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  • About
  • The Global ETD Search service is a free service for researchers to find electronic theses and dissertations. This service is provided by the Networked Digital Library of Theses and Dissertations.
    Our metadata is collected from universities around the world. If you manage a university/consortium/country archive and want to be added, details can be found on the NDLTD website.

A Machine Learning Method Suitable for Dynamic Domains

Rowe, Michael C. (Michael Charles) 07 1900 (has links)
The efficacy of a machine learning technique is domain dependent. Some machine learning techniques work very well for certain domains but are ill-suited for other domains. One area that is of real-world concern is the flexibility with which machine learning techniques can adapt to dynamic domains. Currently, there are no known reports of any system that can learn dynamic domains, short of starting over (i.e., re-running the program). Starting over is neither time nor cost efficient for real-world production environments. This dissertation studied a method, referred to as Experience Based Learning (EBL), that attempts to deal with conditions related to learning dynamic domains. EBL is an extension of Instance Based Learning methods. The hypothesis of the study related to this research was that the EBL method would automatically adjust to domain changes and still provide classification accuracy similar to methods that require starting over. To test this hypothesis, twelve widely studied machine learning datasets were used. A dynamic domain was simulated by presenting these datasets in an uninterrupted cycle of train, test, and retrain. The order of the twelve datasets and the order of records within each dataset were randomized to control for order biases in each of ten runs. As a result, these methods provided datasets that represent extreme levels of domain change. Using the above datasets, EBL's mean classification accuracies for each dataset were compared to the published static domain results of other machine learning systems. The results indicated that the EBL's system performance was not statistically different (p>0.30) from the other machine learning methods. These results indicate that the EBL system is able to adjust to an extreme level of domain change and yet produce satisfactory results. This finding supports the use of the EBL method in real-world environments that incur rapid changes to both variables and values.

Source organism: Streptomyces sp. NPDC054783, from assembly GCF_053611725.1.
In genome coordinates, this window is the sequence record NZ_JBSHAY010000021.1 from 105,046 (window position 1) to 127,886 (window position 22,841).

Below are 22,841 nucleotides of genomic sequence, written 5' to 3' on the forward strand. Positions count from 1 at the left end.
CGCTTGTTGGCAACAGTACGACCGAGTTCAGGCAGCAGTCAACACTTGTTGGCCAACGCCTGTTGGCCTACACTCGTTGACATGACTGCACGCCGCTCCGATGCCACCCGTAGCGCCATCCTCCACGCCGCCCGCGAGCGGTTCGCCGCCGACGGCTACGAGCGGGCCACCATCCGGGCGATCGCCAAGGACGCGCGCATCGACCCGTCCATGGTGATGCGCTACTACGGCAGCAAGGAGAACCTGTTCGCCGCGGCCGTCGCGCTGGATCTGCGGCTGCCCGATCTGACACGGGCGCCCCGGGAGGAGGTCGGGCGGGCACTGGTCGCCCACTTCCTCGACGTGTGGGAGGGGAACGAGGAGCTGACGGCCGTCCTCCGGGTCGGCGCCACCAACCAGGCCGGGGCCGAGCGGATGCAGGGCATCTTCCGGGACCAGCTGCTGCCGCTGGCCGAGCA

Inducing rules in a higher-order framework

Mac Kinney Romero, Rene January 2000 (has links)
No description available.

An examination of the causes of bias in semi-supervised learning

Fox-Roberts, Patrick Kirk January 2014 (has links)
No description available.

Detecting engagement levels for autism intervention therapy using RGB-D camera

Ge, Bi 27 May 2016 (has links)